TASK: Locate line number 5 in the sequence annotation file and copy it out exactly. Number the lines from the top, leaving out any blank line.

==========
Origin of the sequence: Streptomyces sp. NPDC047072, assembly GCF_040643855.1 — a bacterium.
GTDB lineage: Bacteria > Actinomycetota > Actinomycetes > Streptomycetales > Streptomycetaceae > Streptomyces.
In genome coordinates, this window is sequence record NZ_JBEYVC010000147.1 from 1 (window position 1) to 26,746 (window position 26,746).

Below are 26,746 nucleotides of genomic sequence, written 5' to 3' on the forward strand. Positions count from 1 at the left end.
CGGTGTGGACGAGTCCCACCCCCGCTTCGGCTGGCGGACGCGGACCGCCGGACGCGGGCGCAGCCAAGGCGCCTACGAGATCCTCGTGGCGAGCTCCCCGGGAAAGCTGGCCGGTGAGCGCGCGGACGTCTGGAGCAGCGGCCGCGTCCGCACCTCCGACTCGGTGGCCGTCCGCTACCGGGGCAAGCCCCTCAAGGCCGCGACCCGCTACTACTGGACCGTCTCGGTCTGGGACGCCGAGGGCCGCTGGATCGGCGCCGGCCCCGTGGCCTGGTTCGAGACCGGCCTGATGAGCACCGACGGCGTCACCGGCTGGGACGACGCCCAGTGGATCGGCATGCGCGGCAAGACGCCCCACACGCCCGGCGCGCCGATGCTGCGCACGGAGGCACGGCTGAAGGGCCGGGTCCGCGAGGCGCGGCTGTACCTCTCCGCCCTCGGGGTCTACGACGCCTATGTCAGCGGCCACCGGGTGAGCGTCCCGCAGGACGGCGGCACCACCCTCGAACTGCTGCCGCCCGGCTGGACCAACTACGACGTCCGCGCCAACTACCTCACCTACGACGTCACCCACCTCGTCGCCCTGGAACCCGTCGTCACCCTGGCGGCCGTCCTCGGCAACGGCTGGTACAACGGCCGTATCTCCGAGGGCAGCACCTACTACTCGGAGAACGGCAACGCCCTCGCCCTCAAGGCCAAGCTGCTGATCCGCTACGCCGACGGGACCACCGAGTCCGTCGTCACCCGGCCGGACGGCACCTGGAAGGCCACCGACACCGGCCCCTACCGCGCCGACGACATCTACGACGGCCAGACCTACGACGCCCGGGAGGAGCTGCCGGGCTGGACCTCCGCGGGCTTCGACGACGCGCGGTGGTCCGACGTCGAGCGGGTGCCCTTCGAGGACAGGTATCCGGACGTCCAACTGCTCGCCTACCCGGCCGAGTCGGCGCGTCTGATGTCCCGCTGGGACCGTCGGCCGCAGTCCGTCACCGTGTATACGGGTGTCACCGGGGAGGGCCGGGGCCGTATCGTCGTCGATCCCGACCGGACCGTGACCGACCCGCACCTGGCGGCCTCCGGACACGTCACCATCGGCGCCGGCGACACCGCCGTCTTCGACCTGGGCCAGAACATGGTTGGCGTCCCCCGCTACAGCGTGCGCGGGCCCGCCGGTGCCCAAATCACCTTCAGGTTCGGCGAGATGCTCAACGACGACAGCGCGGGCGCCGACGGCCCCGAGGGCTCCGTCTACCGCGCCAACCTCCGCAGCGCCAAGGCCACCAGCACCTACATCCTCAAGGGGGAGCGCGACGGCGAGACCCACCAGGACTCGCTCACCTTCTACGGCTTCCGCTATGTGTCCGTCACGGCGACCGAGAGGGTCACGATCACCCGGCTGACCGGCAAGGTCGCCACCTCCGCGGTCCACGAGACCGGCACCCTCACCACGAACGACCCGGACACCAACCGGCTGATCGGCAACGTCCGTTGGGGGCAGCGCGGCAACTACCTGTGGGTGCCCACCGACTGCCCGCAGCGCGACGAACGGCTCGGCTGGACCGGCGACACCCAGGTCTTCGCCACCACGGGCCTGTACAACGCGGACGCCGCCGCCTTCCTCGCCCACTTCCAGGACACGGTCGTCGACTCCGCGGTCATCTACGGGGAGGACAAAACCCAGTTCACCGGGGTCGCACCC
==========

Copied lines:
CGGTGTGGACGAGTCCCACCCCCGCTTCGGCTGGCGGACGCGGACCGCCGGACGCGGGCGCAGCCAAGGCGCCTACGAGATCCTCGTGGCGAGCTCCCCGGGAAAGCTGGCCGGTGAGCGCGCGGACGTCTGGAGCAGCGGCCGCGTCCGCACCTCCGACTCGGTGGCCGTCCGCTACCGGGGCAAGCCCCTCAAGGCCGCGACCCGCTACTACTGGACCGTCTCGGTCTGGGACGCCGAGGGCCGCTGGATCGGCGCCGGCCCCGTGGCCTGGTTCGAGACCGGCCTGATGAGCACCGACGGCGTCACCGGCTGGGACGACGCCCAGTGGATCGGCATGCGCGGCAAGACGCCCCACACGCCCGGCGCGCCGATGCTGCGCACGGAGGCACGGCTGAAGGGCCGGGTCCGCGAGGCGCGGCTGTACCTCTCCGCCCTCGGGGTCTACGACGCCTATGTCAGCGGCCACCGGGTGAGCGTCCCGCAGGACGGCGGCACCACCCTCGAACTGCTGCCGCCCGGCTGGACCAACTACGACGTCCGCGCCAACTACCTCACCTACGACGTCACCCACCTCGTCGCCCTGGAACCCGTCGTCACCCTGGCGGCCGTCCTCGGCAACGGCTGGTACAACGGCCGTATCTCCGAGGGCAGCACCTACTACTCGGAGAACGGCAACGCCCTCGCCCTCAAGGCCAAGCTGCTGATCCGCTACGCCGACGGGACCACCGAGTCCGTCGTCACCCGGCCGGACGGCACCTGGAAGGCCACCGACACCGGCCCCTACCGCGCCGACGACATCTACGACGGCCAGACCTACGACGCCCGGGAGGAGCTGCCGGGCTGGACCTCCGCGGGCTTCGACGACGCGCGGTGGTCCGACGTCGAGCGGGTGCCCTTCGAGGACAGGTATCCGGACGTCCAACTGCTCGCCTACCCGGCCGAGTCGGCGCGTCTGATGTCCCGCTGGGACCGTCGGCCGCAGTCCGTCACCGTGTATACGGGTGTCACCGGGGAGGGCCGGGGCCGTATCGTCGTCGATCCCGACCGGACCGTGACCGACCCGCACCTGGCGGCCTCCGGACACGTCACCATCGGCGCCGGCGACACCGCCGTCTTCGACCTGGGCCAGAACATGGTTGGCGTCCCCCGCTACAGCGTGCGCGGGCCCGCCGGTGCCCAAATCACCTTCAGGTTCGGCGAGATGCTCAACGACGACAGCGCGGGCGCCGACGGCCCCGAGGGCTCCGTCTACCGCGCCAACCTCCGCAGCGCCAAGGCCACCAGCACCTACATCCTCAAGGGGGAGCGCGACGGCGAGACCCACCAGGACTCGCTCACCTTCTACGGCTTCCGCTATGTGTCCGTCACGGCGACCGAGAGGGTCACGATCACCCGGCTGACCGGCAAGGTCGCCACCTCCGCGGTCCACGAGACCGGCACCCTCACCACGAACGACCCGGACACCAACCGGCTGATCGGCAACGTCCGTTGGGGGCAGCGCGGCAACTACCTGTGGGTGCCCACCGACTGCCCGCAGCGCGACGAACGGCTCGGCTGGACCGGCGACACCCAGGTCTTCGCCACCACGGGCCTGTACAACGCGGACGCCGCCGCCTTCCTCGCCCACTTCCAGGACACGGTCGTCGACTCCGCGGTCATCTACGGGGAGGACAAAACCCAGTTCACCGGGGTCGCACCC